Scandinavian Airlines (Sas): the Green Engine Decision

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Scandinavian Airlines (Sas): the Green Engine Decision

By | April 2012
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Scandinavian Airlines (SAS): The Green Engine Decision

Arguments for and against purchasing the green engines:
a. From the perspective of the Director of Aircraft and Engine Analysis, two arguments for purchasing the green engines include; producing significantly lower NOx emissions and would represent a strong commitment to the future environmental improvement of the airline. With the anticipation of increased emissions charges and taxes in the European industry, the company could have positive financial implications with the minimized risk of future operational limitations from the combination of international, federal, regional and local legislation. The Director of Aircraft and Engine Analysis could argue against the purchase of the green engines on the basis of cost and uncertainty of raised emissions regulations. The total cost of purchasing the green engines was estimated at kr 12 billion or 1.714 billion US dollars. The director was also unable to produce figures on the economic payback of the purchase and use of the green engines. To support the argument of uncertainty, The regulatory structure of the industry made it hard to make any clear predictions on the anticipated increase in emissions charges and taxes.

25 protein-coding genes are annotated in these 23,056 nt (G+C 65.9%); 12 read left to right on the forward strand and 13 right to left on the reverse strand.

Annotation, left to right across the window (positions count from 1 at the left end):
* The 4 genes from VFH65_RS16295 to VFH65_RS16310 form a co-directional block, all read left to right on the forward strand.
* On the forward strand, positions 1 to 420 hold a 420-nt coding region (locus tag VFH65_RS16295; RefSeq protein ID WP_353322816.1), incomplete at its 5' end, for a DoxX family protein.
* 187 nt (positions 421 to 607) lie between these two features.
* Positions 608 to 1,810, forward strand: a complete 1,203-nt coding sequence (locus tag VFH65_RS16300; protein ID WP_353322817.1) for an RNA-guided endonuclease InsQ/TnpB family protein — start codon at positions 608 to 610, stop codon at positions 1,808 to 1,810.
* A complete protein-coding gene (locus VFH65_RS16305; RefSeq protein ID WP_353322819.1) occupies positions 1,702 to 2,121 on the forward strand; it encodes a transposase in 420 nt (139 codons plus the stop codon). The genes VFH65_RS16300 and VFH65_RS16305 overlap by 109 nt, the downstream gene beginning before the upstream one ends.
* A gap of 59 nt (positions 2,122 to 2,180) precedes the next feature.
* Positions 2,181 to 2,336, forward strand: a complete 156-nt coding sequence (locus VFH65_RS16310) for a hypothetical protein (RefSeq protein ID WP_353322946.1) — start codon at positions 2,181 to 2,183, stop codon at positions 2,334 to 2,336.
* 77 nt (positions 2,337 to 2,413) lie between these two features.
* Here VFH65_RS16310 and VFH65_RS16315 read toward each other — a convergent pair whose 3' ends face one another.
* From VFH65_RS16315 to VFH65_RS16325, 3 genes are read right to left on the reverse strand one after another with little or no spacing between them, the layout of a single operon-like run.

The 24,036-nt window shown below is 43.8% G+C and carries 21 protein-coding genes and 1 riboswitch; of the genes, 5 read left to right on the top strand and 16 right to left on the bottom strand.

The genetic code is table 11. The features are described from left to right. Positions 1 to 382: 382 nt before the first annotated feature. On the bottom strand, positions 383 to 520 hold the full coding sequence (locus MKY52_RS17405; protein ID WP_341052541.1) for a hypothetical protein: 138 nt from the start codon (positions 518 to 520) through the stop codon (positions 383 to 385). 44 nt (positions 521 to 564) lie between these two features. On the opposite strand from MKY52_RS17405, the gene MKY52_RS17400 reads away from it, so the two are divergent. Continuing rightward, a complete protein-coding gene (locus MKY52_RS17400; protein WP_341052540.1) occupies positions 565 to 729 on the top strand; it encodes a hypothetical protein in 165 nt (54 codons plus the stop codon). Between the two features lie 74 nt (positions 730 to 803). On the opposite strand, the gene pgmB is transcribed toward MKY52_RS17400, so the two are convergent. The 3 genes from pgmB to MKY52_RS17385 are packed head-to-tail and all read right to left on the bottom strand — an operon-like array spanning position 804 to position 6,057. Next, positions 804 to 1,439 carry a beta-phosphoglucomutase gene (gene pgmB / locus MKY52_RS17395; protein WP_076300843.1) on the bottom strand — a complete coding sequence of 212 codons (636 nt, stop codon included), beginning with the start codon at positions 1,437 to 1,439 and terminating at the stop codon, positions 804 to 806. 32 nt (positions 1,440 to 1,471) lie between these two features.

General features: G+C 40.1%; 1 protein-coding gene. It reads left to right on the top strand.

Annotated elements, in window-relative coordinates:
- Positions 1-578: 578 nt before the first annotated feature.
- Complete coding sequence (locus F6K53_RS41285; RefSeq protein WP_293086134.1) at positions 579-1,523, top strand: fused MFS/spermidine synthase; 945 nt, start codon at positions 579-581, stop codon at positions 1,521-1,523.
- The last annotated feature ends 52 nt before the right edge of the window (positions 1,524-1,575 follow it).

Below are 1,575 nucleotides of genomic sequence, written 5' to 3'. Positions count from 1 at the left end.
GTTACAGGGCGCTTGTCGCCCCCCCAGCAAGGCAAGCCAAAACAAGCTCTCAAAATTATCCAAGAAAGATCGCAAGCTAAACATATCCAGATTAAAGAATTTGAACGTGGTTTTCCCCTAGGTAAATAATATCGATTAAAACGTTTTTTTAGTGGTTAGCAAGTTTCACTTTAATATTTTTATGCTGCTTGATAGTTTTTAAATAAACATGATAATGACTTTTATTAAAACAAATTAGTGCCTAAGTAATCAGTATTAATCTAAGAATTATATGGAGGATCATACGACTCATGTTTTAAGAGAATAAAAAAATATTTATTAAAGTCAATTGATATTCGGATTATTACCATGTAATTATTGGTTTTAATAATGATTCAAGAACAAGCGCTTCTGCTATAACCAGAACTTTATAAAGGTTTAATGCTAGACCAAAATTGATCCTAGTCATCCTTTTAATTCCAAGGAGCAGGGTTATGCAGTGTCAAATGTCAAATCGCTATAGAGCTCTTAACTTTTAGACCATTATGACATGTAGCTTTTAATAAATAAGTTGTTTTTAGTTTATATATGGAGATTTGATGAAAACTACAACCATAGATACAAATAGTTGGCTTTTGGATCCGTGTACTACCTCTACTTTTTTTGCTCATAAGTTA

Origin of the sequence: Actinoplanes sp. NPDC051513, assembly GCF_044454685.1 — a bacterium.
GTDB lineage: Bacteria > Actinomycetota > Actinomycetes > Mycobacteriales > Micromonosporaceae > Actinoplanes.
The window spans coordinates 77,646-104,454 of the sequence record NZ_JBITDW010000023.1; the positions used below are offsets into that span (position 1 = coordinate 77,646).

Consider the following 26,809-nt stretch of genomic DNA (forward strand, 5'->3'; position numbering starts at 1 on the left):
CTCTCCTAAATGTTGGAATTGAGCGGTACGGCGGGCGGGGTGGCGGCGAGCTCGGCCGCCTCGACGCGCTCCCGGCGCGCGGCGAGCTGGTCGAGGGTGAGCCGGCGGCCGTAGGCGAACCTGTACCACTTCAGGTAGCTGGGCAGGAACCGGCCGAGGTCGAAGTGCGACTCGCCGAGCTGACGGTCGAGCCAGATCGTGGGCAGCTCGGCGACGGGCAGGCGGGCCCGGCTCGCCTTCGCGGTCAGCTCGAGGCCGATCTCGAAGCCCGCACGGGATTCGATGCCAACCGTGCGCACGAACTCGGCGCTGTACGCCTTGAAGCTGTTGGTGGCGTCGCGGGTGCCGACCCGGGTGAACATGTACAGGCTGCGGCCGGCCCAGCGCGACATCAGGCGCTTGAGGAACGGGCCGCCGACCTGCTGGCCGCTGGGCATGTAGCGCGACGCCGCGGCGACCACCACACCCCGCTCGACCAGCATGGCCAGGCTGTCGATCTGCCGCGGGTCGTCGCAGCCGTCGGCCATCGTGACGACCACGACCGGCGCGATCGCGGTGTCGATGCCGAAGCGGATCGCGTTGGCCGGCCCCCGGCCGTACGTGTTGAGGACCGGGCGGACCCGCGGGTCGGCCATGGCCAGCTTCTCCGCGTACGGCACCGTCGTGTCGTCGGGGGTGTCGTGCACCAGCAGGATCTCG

b. From the perspective of the SAS Management Team, two arguments for purchasing the green engines include; staying true with their commitment to environment policy and avoiding the potential emissions cap at certain airports. The environmental commitment policy that SAS values as a company will be appreciated by the environmentally conscious culture in Scandinavia. To avoid the potential emissions cap would mean SAS could avoid the financial disaster that included a fleet of planes that possibly could be grounded at the company’s main hub. The SAS Management Team could argue against the purchase of the green engines on the basis that the costs of the technology used would be significant, and unanticipated complications could add even more...
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